The “PASSWORD=” line contains the user password in hashed form. If you look a little further down you’ll see another line that starts with “LOGINAC=” followed by a plain text username.

Start by backing up “Registry.ems” and then wipe out the hashed password string from the “PASSWORD=” line. So “PASSWORD=54883fsdf83nn2nb4” would become simply “PASSWORD=”. Save the file and launch CMS-DH. It will start the application and bypass the login screen.


We know that an attacker can wipe out the cached password from CMS-DH and that it will completely skip the login screen. An attacker can leverage this to gain access to DVR’s they shouldn’t have authorization to by obtaining a copy of someone else’s CMS-DH config directory. Because all the config data for devices are stored in the CMS-DH config directory, a successful attacker would have everything they need to log into gain unauthorized access to a local security system.

Possible attack vectors for stealing the directory include…..

  1. Phishing the user and convincing them to send you CMS-DH “log files.”
  2. Misconfigured Windows Share.
  3. Boot to USB and copy/paste unencrypted HDD contents.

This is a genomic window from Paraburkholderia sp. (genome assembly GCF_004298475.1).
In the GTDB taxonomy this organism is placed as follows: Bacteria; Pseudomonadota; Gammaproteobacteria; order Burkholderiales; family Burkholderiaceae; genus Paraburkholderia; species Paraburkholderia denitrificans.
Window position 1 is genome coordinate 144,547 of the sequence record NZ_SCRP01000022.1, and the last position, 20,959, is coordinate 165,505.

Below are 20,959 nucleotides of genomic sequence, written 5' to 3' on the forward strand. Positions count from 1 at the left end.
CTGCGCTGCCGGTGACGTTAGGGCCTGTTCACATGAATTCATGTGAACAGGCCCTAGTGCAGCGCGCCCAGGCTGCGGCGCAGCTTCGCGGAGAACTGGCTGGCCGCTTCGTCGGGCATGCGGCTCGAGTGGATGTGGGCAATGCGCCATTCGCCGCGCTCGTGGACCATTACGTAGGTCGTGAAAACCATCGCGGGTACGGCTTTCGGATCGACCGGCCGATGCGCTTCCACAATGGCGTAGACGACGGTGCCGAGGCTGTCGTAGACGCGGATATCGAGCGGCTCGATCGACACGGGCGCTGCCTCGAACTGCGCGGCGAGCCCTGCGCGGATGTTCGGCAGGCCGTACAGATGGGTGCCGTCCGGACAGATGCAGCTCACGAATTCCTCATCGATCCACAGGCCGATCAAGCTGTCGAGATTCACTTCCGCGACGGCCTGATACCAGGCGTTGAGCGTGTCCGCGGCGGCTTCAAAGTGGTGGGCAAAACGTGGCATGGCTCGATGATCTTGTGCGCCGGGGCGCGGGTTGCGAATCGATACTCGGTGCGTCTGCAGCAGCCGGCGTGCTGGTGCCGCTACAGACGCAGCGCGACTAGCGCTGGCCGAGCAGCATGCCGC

4. Make the user run a script which dumps the contents of the CMS-DH directory somewhere.
  5. Gain access to the machine (physical or remote) and exfiltrate the files to a CNC server.
  6. The files are small enough to exfiltrate through a DNS TXT query.

Affordable Cybersecurity Practices for Small Business

Today’s blog post is a guest post by Lindsey Weiss from Outbounding.com. Thanks Lindsey!

Data privacy has become a huge concern for business owners small and large in recent years. Even with a growing emphasis on data protection, the number of exposed records continues to rise. In fact, 2018 saw 446.5 million exposed records, an enormous jump from the approximately 197.6 million records exposed throughout 2017.

Data privacy has become a huge concern for business owners small and large in recent years. Even with a growing emphasis on data protection, the number of exposed records continues to rise. In fact, 2018 saw 446.5 million exposed records, an enormous jump from the approximately 197.6 million records exposed throughout 2017.

Enterprises are taking significant steps to protect their data, but small businesses have been slower to catch up — only 14 percent of small businesses are highly confident in their cybersecurity. Because breaches targeting large enterprises are the ones that generally receive the most coverage, small business owners make the faulty assumption that they’re less vulnerable to a cyber attack. However, that couldn’t be further from the truth: 43 percent of all cyberattacks are aimed at small businesses.

If you store customer data, including credit card data, email addresses, billing addresses, and phone numbers, your business needs to be concerned about cybersecurity. Even if you don’t store customer data, data security should be on your radar: If a malicious actor injects ransomware into your system, you could be charged a ransom just to resume operations.

Protecting yourself against data breaches doesn’t require an enormous financial investment. There are many cost-effective ways small businesses can guard their data.